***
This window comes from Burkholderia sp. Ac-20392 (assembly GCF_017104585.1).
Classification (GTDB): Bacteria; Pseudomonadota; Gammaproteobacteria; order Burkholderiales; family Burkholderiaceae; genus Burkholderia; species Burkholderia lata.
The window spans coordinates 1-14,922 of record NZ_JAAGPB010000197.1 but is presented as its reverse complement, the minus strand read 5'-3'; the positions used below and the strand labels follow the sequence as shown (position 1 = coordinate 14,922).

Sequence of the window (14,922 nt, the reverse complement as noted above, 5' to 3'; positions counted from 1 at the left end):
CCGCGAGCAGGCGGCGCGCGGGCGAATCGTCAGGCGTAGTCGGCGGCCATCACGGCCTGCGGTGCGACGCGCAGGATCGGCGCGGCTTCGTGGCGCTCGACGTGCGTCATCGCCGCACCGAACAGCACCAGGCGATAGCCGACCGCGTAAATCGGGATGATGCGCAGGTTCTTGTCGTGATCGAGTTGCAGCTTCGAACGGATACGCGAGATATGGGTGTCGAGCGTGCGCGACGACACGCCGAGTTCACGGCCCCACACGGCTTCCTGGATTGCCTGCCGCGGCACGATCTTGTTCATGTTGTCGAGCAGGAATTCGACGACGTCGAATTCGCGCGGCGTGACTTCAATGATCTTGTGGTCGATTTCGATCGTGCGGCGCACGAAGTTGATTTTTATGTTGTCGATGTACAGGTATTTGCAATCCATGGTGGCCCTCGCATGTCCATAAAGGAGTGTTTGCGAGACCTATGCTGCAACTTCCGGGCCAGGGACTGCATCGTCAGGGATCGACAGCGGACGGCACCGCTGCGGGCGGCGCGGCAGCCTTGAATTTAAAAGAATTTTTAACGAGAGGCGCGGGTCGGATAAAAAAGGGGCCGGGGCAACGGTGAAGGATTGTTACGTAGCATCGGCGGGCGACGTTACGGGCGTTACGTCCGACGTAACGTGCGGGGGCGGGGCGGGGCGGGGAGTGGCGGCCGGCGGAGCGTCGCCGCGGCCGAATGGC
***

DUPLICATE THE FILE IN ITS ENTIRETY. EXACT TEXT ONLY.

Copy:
This window comes from Burkholderia sp. Ac-20392 (assembly GCF_017104585.1).
Classification (GTDB): Bacteria; Pseudomonadota; Gammaproteobacteria; order Burkholderiales; family Burkholderiaceae; genus Burkholderia; species Burkholderia lata.
The window spans coordinates 1-14,922 of record NZ_JAAGPB010000197.1 but is presented as its reverse complement, the minus strand read 5'-3'; the positions used below and the strand labels follow the sequence as shown (position 1 = coordinate 14,922).

Sequence of the window (14,922 nt, the reverse complement as noted above, 5' to 3'; positions counted from 1 at the left end):
CCGCGAGCAGGCGGCGCGCGGGCGAATCGTCAGGCGTAGTCGGCGGCCATCACGGCCTGCGGTGCGACGCGCAGGATCGGCGCGGCTTCGTGGCGCTCGACGTGCGTCATCGCCGCACCGAACAGCACCAGGCGATAGCCGACCGCGTAAATCGGGATGATGCGCAGGTTCTTGTCGTGATCGAGTTGCAGCTTCGAACGGATACGCGAGATATGGGTGTCGAGCGTGCGCGACGACACGCCGAGTTCACGGCCCCACACGGCTTCCTGGATTGCCTGCCGCGGCACGATCTTGTTCATGTTGTCGAGCAGGAATTCGACGACGTCGAATTCGCGCGGCGTGACTTCAATGATCTTGTGGTCGATTTCGATCGTGCGGCGCACGAAGTTGATTTTTATGTTGTCGATGTACAGGTATTTGCAATCCATGGTGGCCCTCGCATGTCCATAAAGGAGTGTTTGCGAGACCTATGCTGCAACTTCCGGGCCAGGGACTGCATCGTCAGGGATCGACAGCGGACGGCACCGCTGCGGGCGGCGCGGCAGCCTTGAATTTAAAAGAATTTTTAACGAGAGGCGCGGGTCGGATAAAAAAGGGGCCGGGGCAACGGTGAAGGATTGTTACGTAGCATCGGCGGGCGACGTTACGGGCGTTACGTCCGACGTAACGTGCGGGGGCGGGGCGGGGCGGGGAGTGGCGGCCGGCGGAGCGTCGCCGCGGCCGAATGGC